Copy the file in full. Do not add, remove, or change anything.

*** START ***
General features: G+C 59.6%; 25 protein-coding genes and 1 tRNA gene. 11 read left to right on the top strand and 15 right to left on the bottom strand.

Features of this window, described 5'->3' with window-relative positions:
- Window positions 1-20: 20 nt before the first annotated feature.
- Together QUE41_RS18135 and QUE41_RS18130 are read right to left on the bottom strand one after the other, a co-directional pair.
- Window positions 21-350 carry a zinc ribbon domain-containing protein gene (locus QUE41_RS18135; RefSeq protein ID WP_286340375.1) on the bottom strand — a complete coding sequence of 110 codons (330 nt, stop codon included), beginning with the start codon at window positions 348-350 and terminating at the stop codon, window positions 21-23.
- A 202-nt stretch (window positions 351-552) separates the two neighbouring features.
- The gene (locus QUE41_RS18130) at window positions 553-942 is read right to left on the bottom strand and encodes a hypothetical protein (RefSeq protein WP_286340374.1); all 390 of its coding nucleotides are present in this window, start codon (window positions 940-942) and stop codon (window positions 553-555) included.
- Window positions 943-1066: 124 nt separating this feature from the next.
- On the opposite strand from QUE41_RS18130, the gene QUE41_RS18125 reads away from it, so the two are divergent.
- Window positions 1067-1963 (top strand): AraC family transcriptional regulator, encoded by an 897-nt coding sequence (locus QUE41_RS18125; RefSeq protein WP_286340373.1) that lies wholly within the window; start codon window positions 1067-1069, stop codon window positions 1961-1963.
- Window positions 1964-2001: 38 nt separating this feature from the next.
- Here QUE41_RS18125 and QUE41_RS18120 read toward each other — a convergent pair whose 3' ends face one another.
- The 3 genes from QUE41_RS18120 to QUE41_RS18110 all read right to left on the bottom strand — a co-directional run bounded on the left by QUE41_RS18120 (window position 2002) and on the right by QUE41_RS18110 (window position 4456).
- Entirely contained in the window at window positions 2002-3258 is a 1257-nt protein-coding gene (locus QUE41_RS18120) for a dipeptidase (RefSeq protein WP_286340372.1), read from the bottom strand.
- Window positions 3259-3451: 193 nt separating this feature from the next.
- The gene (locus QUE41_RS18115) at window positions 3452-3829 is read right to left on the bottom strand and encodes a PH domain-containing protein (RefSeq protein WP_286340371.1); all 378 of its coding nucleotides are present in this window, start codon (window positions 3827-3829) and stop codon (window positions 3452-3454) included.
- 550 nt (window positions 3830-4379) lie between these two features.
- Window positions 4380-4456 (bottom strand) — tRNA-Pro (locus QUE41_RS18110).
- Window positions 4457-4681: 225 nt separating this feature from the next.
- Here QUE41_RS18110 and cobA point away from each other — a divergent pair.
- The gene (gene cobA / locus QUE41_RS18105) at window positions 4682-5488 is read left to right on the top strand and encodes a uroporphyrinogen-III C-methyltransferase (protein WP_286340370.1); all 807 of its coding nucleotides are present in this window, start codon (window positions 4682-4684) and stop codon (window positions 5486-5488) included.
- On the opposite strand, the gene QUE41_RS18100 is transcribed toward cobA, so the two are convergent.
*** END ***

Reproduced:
General features: G+C 59.6%; 25 protein-coding genes and 1 tRNA gene. 11 read left to right on the top strand and 15 right to left on the bottom strand.

Features of this window, described 5'->3' with window-relative positions:
- Window positions 1-20: 20 nt before the first annotated feature.
- Together QUE41_RS18135 and QUE41_RS18130 are read right to left on the bottom strand one after the other, a co-directional pair.
- Window positions 21-350 carry a zinc ribbon domain-containing protein gene (locus QUE41_RS18135; RefSeq protein ID WP_286340375.1) on the bottom strand — a complete coding sequence of 110 codons (330 nt, stop codon included), beginning with the start codon at window positions 348-350 and terminating at the stop codon, window positions 21-23.
- A 202-nt stretch (window positions 351-552) separates the two neighbouring features.
- The gene (locus QUE41_RS18130) at window positions 553-942 is read right to left on the bottom strand and encodes a hypothetical protein (RefSeq protein WP_286340374.1); all 390 of its coding nucleotides are present in this window, start codon (window positions 940-942) and stop codon (window positions 553-555) included.
- Window positions 943-1066: 124 nt separating this feature from the next.
- On the opposite strand from QUE41_RS18130, the gene QUE41_RS18125 reads away from it, so the two are divergent.
- Window positions 1067-1963 (top strand): AraC family transcriptional regulator, encoded by an 897-nt coding sequence (locus QUE41_RS18125; RefSeq protein WP_286340373.1) that lies wholly within the window; start codon window positions 1067-1069, stop codon window positions 1961-1963.
- Window positions 1964-2001: 38 nt separating this feature from the next.
- Here QUE41_RS18125 and QUE41_RS18120 read toward each other — a convergent pair whose 3' ends face one another.
- The 3 genes from QUE41_RS18120 to QUE41_RS18110 all read right to left on the bottom strand — a co-directional run bounded on the left by QUE41_RS18120 (window position 2002) and on the right by QUE41_RS18110 (window position 4456).
- Entirely contained in the window at window positions 2002-3258 is a 1257-nt protein-coding gene (locus QUE41_RS18120) for a dipeptidase (RefSeq protein WP_286340372.1), read from the bottom strand.
- Window positions 3259-3451: 193 nt separating this feature from the next.
- The gene (locus QUE41_RS18115) at window positions 3452-3829 is read right to left on the bottom strand and encodes a PH domain-containing protein (RefSeq protein WP_286340371.1); all 378 of its coding nucleotides are present in this window, start codon (window positions 3827-3829) and stop codon (window positions 3452-3454) included.
- 550 nt (window positions 3830-4379) lie between these two features.
- Window positions 4380-4456 (bottom strand) — tRNA-Pro (locus QUE41_RS18110).
- Window positions 4457-4681: 225 nt separating this feature from the next.
- Here QUE41_RS18110 and cobA point away from each other — a divergent pair.
- The gene (gene cobA / locus QUE41_RS18105) at window positions 4682-5488 is read left to right on the top strand and encodes a uroporphyrinogen-III C-methyltransferase (protein WP_286340370.1); all 807 of its coding nucleotides are present in this window, start codon (window positions 4682-4684) and stop codon (window positions 5486-5488) included.
- On the opposite strand, the gene QUE41_RS18100 is transcribed toward cobA, so the two are convergent.